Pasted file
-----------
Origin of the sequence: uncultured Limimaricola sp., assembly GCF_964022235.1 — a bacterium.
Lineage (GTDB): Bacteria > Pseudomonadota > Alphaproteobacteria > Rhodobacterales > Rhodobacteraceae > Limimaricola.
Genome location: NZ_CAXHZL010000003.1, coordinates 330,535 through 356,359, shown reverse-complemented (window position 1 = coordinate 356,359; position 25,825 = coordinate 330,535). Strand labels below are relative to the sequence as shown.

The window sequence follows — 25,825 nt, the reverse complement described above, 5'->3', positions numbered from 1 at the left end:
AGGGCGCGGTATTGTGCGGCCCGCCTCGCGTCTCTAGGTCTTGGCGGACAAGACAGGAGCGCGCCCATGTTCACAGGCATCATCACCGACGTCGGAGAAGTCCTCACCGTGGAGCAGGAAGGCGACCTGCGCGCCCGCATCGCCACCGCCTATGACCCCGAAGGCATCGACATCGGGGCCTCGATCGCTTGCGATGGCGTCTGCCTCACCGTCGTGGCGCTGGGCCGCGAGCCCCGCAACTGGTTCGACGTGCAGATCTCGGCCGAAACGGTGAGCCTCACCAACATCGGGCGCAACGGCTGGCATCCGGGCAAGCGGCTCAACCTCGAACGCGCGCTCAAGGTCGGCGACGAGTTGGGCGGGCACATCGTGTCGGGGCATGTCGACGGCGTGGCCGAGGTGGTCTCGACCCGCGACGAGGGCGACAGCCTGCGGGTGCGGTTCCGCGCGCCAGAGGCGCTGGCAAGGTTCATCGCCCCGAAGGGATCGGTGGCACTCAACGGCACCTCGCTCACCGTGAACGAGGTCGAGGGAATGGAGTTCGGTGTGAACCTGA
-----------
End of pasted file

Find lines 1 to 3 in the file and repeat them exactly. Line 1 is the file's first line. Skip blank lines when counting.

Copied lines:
Origin of the sequence: uncultured Limimaricola sp., assembly GCF_964022235.1 — a bacterium.
Lineage (GTDB): Bacteria > Pseudomonadota > Alphaproteobacteria > Rhodobacterales > Rhodobacteraceae > Limimaricola.
Genome location: NZ_CAXHZL010000003.1, coordinates 330,535 through 356,359, shown reverse-complemented (window position 1 = coordinate 356,359; position 25,825 = coordinate 330,535). Strand labels below are relative to the sequence as shown.